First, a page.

A new soft robot can morph from a ground to an air vehicle by melting the metal within its skeleton, all without gears or motors, a new study finds.
The new drone draws its inspiration from nature — specifically, the way organisms can often change shape to perform different tasks, such as how plants move to capture sunlight throughout the day.
“When we started the project, we wanted a material that could do three things — change shape, hold that shape, and then return to the original configuration, and to do this over many cycles,” study senior author Michael Bartlett at Virginia Polytechnic Institute and State University said in a statement. “One of the challenges was to create a material that was soft enough to dramatically change shape, yet rigid enough to create adaptable machines that can perform different functions.”
To create a structure that could be either flexible or rigid, the scientists turned to kirigami, the Japanese art of making shapes out of paper by cutting. (This differs from origami, which uses folding.)
The researchers cut kirigami patterns into sheets made from rubbers and composites. These patterns could help the sheets adopt a variety of specific 3-D structures.
The scientists next added a wire skeleton to each sheet that was made of an alloy that melted at a low temperature, which they encased inside a rubber skin. This special metal could stretch into and hold a variety of shapes.
To help this skeleton return to its original shape, soft, tendril-like heaters could melt the metal at 140 degrees Fahrenheit (60 degrees Celsius). After the metal cooled, it could again contribute to holding a new shape.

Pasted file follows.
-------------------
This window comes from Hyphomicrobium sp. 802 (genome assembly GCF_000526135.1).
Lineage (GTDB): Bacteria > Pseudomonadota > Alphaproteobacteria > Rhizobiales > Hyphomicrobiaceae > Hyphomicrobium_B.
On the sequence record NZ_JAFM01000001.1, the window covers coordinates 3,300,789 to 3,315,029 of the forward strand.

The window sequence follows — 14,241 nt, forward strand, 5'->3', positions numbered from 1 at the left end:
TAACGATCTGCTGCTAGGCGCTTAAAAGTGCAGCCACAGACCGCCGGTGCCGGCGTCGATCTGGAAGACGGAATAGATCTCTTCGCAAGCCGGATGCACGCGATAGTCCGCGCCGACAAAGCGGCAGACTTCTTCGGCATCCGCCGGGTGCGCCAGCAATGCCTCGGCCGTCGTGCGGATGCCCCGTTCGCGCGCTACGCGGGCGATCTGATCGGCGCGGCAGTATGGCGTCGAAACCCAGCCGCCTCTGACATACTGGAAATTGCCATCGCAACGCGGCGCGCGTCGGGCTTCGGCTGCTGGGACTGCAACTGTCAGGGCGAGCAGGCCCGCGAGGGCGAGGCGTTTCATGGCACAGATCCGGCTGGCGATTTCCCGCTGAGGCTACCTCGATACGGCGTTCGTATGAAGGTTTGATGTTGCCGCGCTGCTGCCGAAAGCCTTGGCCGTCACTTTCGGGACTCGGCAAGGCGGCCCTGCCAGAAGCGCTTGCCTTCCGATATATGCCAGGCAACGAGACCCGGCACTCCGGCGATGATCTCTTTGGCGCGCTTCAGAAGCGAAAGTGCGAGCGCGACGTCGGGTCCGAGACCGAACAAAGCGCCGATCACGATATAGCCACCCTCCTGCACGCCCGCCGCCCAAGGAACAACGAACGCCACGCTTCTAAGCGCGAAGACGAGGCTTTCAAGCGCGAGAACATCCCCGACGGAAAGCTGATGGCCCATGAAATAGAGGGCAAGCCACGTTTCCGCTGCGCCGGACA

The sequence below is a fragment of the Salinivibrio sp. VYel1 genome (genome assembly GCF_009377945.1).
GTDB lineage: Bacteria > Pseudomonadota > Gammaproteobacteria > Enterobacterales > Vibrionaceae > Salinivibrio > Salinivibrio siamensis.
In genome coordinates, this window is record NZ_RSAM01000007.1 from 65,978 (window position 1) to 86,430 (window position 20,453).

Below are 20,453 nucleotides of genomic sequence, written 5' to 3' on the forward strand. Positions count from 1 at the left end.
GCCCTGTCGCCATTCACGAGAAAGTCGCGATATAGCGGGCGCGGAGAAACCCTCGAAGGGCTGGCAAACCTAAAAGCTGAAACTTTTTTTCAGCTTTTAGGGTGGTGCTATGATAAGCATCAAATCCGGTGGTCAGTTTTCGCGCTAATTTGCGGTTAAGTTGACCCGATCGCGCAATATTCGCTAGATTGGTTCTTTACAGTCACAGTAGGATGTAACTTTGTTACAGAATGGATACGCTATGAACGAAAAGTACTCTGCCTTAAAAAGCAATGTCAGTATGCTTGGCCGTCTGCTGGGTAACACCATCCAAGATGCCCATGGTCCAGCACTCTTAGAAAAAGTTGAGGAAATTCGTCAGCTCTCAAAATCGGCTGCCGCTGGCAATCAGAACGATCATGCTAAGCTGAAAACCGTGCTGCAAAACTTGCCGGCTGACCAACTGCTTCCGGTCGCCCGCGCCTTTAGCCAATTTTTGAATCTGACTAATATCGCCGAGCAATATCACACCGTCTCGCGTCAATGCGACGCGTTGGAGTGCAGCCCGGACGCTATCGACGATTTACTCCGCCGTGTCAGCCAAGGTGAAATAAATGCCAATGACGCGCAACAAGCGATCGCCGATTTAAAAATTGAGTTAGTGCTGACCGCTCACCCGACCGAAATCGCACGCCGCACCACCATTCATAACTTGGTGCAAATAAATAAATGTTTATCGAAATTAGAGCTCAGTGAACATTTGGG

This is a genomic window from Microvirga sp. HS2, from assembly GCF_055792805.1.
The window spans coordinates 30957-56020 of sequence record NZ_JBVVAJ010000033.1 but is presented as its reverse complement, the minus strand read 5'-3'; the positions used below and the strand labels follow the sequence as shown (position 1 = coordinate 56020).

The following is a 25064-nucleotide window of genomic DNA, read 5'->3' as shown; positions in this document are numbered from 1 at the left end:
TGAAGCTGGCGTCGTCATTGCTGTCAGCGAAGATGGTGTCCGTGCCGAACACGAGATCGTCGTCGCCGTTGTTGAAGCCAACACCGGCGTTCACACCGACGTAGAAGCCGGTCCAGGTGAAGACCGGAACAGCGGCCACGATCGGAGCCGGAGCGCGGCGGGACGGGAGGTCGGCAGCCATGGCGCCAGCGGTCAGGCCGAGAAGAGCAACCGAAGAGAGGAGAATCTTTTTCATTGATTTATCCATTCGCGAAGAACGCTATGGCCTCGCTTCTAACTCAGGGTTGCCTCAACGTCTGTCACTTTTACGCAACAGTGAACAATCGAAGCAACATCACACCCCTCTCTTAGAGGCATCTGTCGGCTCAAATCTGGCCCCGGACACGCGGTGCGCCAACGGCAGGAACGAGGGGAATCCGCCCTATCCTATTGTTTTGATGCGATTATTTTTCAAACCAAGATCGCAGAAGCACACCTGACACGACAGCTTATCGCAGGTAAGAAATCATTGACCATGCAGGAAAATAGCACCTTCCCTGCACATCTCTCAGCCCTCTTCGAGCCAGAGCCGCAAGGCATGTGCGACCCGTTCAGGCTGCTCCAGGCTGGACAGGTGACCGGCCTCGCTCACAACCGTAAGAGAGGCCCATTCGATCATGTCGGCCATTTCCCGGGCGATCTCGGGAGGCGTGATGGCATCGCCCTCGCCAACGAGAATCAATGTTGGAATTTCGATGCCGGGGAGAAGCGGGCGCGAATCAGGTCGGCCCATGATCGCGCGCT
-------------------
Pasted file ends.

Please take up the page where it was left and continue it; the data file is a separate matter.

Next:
In experiments, the researchers found this design could morph flat sheets into complex, load-bearing shapes—from cylinders to balls to the bumpy shape of the bottom of a pepper—in less than a tenth of a second. Also, if the material broke, it could heal multiple times by melting and reforming the metal skeleton.
Using this design, the researchers built a soft robot that could transform from a folded ground vehicle to a flat air vehicle, with rotors on the corners of the machine serving as wheels on the ground and propellers in the air. The scientists also used their design to build a tiny submarine, which could change shape to generate a chamber of air to keep it buoyant, as well as a cargo bay to help it collect and retrieve objects by scraping the belly of the sub along the bottom.
“We’re excited about the opportunities this material presents for multifunctional robots,” study co-author Edward Barron at the Virginia Polytechnic Institute and State University said in a statement. “These composites are strong enough to withstand the forces from motors or propulsion systems, yet can readily shape morph, which allows machines to adapt to their environment.”
The scientists detailed their findings online Feb. 9 in the journal Science Robotics.